When journalist Michella Wrong accused the media accused in Kenya for having abdicated its mandate of protecting public good, she was in turn accused by a section of the media of advancing a mzungu agenda – neo-colonialism. Five months down the line, it is becoming manifestly evident that a number of journalists, especially at management level were induced to do a hatchet job for eventual winners of the discredited 2013 presidential election outcome.
First, who is behind the campaign to portray Raila Odinga as dying to have a government job? You only have to look at the compositions of the media houses to realize that there is something amiss with the treatment of information – called it news it qualifies to be. It is a crude attempt by Standard group’s editorial director Bernard Nderitu to advance the Jubilee agenda.
A quiet but determined campaign at the Standard Media Group, the paper that was until the takeover by Mt Kenya mafia was considered the last frontier for upholding public good, points to an alarming trend in which the all media houses must toe the Jubilee line. Individual journalists perceived to be independent-minded are also being lined to for sacking or forced to resign to create room for Nyumba ya Mumbi. The latest victims of the Kikuyu agenda are Kipkoech Tanui and Oketch Kendo who have been under pressure to resign for openly stating that Jubilee rigged presidential election. The beneficiary is 69-year old Mbatau wa Ngai, whom was sacked by Nation Media Group for non-productivity. On his way out of Kimathi Street Mbatau ‘cursed’ the twin towers and prophesied that the twin-towers would come tumbling down after his exit!
At risk are journalist to be anti-establishment who are neither being sacked demoted or denied promotion on flimsy grounds. There is no denying that Standard is run from State House, with Deputy resident William Ruto deciding who occupies which position. And unbeknown to Ruto, Mt Kenya mafia is taking advantage of his long running battles former president Moi for control of Rift Valley to entrench Kikuyu interests.
Since chief executive took over from ‘Mr Presender’ Paul Melly, nearly all senior management positions are occupied by Kikuyus. Look at this: executive editor – Bernard Nderitu (Kikuyu), chief Editor John Bundotich(Kalenjin), ME daily Julius Maina (Kikuyu) ME Sunday Woka Nyagwoka (Kisii, married to a Kikuyu), ME Saturday, eligible bachelor Fred Mbugua (Kikuyu), ME Country Weekly Kipkoech Tanui (Kalenjin), Political/News Editor Alex Ndegwa (Kikuyu), Chief Sub Daily E. Ndegwa (Kikuyu), Chief sub Weekend Linet Atieno (Luo), Features Editor, the lazy Patrick Mathangani (Kikuyu), Agenda 2013 pullout editor Cyrus Kinyungu (Kikuyu) and Corporate Affairs manager Ann Wangechi (Kikuyu).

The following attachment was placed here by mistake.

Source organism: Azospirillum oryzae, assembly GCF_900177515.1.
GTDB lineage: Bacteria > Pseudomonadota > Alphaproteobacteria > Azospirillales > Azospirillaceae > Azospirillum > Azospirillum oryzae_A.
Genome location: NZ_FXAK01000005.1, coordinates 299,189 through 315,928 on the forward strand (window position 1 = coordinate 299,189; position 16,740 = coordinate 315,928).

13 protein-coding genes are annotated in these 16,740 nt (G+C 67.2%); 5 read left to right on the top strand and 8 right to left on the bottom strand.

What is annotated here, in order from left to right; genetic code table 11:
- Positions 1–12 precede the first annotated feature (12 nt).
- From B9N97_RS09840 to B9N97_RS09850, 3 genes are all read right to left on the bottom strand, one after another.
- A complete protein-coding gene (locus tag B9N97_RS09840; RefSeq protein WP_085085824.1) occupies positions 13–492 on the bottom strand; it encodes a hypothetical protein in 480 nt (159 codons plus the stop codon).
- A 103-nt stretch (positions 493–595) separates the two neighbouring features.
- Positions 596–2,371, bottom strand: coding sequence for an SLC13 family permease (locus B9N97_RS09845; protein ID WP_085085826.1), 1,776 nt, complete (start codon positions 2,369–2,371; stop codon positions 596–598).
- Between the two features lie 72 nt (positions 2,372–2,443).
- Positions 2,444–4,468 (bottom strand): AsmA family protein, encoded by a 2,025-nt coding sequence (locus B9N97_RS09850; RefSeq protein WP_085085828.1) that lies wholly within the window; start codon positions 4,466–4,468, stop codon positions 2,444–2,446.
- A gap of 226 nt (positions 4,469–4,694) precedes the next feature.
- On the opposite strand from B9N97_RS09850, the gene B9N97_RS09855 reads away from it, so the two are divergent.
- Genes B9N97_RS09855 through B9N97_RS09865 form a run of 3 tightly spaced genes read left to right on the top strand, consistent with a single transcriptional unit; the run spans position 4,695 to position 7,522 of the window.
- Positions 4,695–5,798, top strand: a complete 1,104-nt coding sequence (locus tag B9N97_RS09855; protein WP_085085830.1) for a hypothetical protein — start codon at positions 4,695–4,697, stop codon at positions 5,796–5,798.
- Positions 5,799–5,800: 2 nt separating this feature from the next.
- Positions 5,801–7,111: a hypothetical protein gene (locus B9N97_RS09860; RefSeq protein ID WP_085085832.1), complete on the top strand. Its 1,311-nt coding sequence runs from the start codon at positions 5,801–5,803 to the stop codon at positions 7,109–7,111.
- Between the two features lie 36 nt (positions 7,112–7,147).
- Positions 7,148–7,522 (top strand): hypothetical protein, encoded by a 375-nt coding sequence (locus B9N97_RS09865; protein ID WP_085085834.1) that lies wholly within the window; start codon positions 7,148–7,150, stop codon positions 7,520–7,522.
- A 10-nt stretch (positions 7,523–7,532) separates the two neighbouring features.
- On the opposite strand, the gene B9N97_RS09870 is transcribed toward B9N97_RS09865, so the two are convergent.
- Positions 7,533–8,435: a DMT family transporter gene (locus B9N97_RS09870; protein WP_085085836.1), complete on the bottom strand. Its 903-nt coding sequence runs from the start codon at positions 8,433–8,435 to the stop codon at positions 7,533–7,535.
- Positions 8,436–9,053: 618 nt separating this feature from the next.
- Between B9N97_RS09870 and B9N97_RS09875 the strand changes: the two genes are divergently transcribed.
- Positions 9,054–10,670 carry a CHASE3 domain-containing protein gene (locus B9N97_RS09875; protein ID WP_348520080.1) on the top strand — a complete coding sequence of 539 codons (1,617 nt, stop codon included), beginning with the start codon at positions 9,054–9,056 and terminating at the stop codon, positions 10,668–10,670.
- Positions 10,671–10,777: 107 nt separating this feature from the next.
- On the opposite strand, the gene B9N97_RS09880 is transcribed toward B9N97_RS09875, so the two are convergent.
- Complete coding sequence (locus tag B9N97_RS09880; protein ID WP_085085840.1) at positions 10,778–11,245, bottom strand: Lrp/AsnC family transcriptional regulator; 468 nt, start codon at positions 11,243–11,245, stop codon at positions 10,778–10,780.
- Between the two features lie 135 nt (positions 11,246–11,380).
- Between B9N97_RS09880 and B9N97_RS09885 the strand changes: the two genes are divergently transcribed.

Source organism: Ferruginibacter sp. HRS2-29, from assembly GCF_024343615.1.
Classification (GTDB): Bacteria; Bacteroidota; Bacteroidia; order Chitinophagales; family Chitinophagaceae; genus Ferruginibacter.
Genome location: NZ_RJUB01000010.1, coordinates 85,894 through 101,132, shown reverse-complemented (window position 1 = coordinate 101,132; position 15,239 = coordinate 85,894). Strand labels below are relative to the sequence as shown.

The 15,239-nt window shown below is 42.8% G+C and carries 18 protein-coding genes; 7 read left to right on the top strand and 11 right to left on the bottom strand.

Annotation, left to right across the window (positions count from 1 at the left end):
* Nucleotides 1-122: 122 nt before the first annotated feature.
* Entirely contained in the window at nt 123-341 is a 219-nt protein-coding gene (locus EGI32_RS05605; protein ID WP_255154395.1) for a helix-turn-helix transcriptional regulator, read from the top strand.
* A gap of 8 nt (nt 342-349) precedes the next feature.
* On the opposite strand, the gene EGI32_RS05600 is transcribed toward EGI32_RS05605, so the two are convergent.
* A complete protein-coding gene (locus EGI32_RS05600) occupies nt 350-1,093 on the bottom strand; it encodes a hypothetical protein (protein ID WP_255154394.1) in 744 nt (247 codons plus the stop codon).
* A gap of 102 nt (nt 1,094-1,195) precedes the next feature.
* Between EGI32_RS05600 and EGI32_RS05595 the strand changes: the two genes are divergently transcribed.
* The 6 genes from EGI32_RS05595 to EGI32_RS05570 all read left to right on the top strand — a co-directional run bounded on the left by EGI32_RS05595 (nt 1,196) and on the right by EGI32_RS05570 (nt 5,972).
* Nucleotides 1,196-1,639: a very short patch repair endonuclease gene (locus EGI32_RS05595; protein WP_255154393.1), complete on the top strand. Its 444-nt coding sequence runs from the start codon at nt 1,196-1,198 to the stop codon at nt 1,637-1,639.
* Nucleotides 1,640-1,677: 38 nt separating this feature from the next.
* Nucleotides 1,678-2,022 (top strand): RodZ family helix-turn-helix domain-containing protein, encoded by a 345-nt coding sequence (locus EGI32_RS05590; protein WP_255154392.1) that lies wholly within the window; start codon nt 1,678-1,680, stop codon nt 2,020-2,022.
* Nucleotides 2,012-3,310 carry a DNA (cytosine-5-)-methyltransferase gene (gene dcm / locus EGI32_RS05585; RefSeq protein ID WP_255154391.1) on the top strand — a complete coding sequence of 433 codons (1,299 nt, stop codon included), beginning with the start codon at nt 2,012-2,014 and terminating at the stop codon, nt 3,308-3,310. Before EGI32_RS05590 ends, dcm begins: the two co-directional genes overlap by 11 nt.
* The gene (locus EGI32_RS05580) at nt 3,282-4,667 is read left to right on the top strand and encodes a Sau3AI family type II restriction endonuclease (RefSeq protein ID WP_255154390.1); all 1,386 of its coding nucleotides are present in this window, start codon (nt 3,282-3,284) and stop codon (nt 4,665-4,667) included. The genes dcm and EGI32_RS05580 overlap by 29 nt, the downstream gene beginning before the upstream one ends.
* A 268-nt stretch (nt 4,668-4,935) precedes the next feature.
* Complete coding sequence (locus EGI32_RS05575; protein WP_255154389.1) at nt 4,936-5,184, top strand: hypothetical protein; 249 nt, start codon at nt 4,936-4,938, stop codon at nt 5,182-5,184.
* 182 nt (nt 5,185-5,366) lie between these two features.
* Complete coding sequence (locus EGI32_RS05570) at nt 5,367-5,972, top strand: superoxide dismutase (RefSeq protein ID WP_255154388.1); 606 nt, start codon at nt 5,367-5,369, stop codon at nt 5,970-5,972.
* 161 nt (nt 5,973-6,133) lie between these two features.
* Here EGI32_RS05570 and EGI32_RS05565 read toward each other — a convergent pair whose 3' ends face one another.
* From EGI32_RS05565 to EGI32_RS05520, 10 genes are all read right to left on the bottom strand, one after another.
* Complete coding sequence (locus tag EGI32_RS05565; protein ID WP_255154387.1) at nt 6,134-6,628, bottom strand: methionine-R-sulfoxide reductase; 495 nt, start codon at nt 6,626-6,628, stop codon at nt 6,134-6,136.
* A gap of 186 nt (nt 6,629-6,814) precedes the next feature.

Virtually all senior editorial positions are held by one community. Does it now make sense that when Standard/KTN flushed presidential poll results that showed Raila ahead of Uhuru by more than half-a- million votes it had to quickly recall them are and issue a clarification. The election centre that was headed by journalist Paul Wafula (Luhyia) was completely gagged!
The Kikuyunisation of the Standard does not end there. HR Director Pauline Kiraithe (Meru) marketing manager print Neema Wamae (Kikuyu), marketing manager KTN/Radio Maisha), Ms,,,Wangare ( Kikuyu). In the pipeline is Kikuyu who will replace hardworking Moses Ocholla who was forced to quit in mysterious circumstances. Kiraithe has also ensured that Kikuyus head marketing divisions in all the bureaus around the country. The sacking of Kalenjins in Eldoret office ensured this ethnic uniformity.
The ejection of non-Kikuyus began with the exit of former HR manager Ronald Kimaiyo, who left the Mombasa road- based media house last month. Also going is former KTN boss Katua Nzile and former Sunday Standard ME Mwenda Njoka. At least more than 20 journalists have resigned from Standard over the last five months to protest deliberate attempts to force on them an editorial policy embrace the Uhuru Kenyatta and Ruto government.
The impact of the changes will be felt in the next three months. Already returns from western region where the paper enjoyed an unrivaled market over Nation are reflecting a diminishing market. Central Kenya has never been keen on buying or advertising in the Standard. The beneficiary without doubt will be the Star, which despite its lean content is increasingly becoming popular in Western Kenya as it occupies the void left by the Standard.